The Cayman Islands government is legally allowed to curtail applications for certain jobs based on where applicants live or who they work for, according to officials in the Portfolio of the Civil Service.
Deputy Head of the Civil Service Peter Gough said last week that there are essentially three types of job applications the government sends out.
Mr. Gough said certain jobs are posted internally, which means only those currently working in the Cayman Islands Civil Service are eligible to apply. Some civil service jobs are available only to citizens or residents of the Cayman Islands. Other positions are made available to job-seekers throughout the world.
The issue of job eligibility was recently raised by Opposition MLA Julianna O’Connor-Connolly during a meeting of the Legislative Assembly’s finance committee.
Ms O’Connor-Connolly questioned whether employees of statutory authorities or government agencies would be forbidden from applying for internally posted civil service jobs.
Mr. Gough said if the job application specified ‘civil service employees only’ then employees of government agencies or authorities would be prevented from applying.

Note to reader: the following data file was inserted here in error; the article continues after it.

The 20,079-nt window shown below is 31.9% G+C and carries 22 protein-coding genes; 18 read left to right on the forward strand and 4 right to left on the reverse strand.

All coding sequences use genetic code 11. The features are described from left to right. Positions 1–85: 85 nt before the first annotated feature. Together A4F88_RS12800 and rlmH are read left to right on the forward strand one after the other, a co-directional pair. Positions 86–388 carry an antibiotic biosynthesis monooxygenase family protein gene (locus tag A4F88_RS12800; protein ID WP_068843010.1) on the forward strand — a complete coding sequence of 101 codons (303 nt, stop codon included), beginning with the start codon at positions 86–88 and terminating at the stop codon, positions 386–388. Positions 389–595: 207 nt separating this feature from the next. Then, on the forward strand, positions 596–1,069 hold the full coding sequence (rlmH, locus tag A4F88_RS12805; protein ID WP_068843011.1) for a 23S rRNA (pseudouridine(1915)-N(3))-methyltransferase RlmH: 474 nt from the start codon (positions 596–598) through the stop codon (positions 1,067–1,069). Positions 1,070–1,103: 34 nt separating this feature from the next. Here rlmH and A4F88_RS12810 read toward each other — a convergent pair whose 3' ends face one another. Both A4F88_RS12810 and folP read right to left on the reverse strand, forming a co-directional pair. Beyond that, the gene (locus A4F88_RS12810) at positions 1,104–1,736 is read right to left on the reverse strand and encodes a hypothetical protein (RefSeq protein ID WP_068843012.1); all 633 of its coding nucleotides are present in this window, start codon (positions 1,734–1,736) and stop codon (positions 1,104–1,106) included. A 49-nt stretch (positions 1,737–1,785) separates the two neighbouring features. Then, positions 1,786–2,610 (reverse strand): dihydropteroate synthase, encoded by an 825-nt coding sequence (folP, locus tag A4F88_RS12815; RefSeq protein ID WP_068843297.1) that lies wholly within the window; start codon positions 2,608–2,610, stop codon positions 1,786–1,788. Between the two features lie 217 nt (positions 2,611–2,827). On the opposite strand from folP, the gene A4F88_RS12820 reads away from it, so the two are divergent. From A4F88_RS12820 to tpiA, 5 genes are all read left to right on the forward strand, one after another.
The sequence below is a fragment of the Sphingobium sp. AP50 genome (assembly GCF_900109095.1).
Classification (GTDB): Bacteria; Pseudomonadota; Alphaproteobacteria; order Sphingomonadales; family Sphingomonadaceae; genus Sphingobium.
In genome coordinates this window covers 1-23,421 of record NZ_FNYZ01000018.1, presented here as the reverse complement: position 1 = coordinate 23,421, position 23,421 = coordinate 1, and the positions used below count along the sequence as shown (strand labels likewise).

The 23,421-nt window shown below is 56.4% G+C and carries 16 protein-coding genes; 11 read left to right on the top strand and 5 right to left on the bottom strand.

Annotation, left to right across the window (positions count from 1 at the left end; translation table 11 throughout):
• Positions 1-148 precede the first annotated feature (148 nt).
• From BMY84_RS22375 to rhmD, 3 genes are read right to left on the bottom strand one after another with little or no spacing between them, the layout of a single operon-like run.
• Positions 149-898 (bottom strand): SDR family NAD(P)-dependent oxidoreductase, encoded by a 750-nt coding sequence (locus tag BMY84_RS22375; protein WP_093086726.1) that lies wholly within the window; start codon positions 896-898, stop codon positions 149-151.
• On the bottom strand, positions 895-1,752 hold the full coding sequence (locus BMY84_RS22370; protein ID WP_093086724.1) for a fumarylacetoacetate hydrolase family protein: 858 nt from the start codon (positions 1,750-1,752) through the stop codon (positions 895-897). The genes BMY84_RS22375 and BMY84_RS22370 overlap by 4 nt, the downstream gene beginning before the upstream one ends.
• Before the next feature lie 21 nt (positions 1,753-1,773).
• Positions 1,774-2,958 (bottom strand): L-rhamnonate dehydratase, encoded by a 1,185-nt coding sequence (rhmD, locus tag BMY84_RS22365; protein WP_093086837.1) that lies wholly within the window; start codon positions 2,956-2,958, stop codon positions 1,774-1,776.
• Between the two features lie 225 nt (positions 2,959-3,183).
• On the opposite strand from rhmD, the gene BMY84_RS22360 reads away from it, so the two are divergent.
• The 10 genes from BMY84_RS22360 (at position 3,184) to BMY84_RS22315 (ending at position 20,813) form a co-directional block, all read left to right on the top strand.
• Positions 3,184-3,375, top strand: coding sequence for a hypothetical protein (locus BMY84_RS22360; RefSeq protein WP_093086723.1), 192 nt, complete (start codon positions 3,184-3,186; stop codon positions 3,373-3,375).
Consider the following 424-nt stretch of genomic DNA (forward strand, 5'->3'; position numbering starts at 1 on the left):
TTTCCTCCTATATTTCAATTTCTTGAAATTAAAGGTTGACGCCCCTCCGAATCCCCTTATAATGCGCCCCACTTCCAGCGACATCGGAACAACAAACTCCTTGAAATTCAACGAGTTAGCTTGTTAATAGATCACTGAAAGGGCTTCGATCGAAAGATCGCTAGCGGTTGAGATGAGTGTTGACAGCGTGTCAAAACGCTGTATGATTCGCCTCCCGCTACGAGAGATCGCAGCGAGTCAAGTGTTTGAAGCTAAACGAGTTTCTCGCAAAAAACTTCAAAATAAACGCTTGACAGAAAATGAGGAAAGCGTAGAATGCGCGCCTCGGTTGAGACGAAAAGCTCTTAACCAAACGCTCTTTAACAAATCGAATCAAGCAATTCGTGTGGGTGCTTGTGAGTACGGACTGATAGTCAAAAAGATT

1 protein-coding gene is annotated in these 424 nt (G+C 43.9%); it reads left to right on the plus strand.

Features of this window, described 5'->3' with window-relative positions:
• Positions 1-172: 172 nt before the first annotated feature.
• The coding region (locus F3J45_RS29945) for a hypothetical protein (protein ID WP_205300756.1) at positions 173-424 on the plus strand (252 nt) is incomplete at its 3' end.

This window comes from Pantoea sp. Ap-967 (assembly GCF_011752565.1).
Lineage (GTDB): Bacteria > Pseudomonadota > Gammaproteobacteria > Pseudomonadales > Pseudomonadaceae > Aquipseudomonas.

Mr. Gough said the case Ms O’Connor-Connolly referenced involved an application for Deputy District Commissioner of Cayman Brac. He said applications for that position were limited to civil servants.
‘When there is a vacancy, the chief officer (of the Ministry or Portfolio) can decide whether he thinks he can fill it by advertising it just within the civil service,’ Mr. Gough said. ‘They make that decision based on the job and where they feel they can recruit from.’
In the case of the Deputy District Commissioner, Mr. Gough said it was possible a government agency or statutory authority might have received an internal job posting from the civil service and the applicant simply didn’t notice it was an internal posting.
‘That’s the first time it’s happened that I know of where someone (from outside the civil service) has applied for a job and the advert was only internal,’ Mr. Gough said.
Employees of statutory authorities like the Health Services Authority or the Cayman Islands Airport Authority are considered public servants, but not members of the civil service. The same goes for government agencies such as the Cayman Islands Investment Bureau.
Statutory authorities and government agencies have more operational autonomy than ministries or portfolios under the direct control of central government. Their workers are also not held to the same pay scales as civil servants.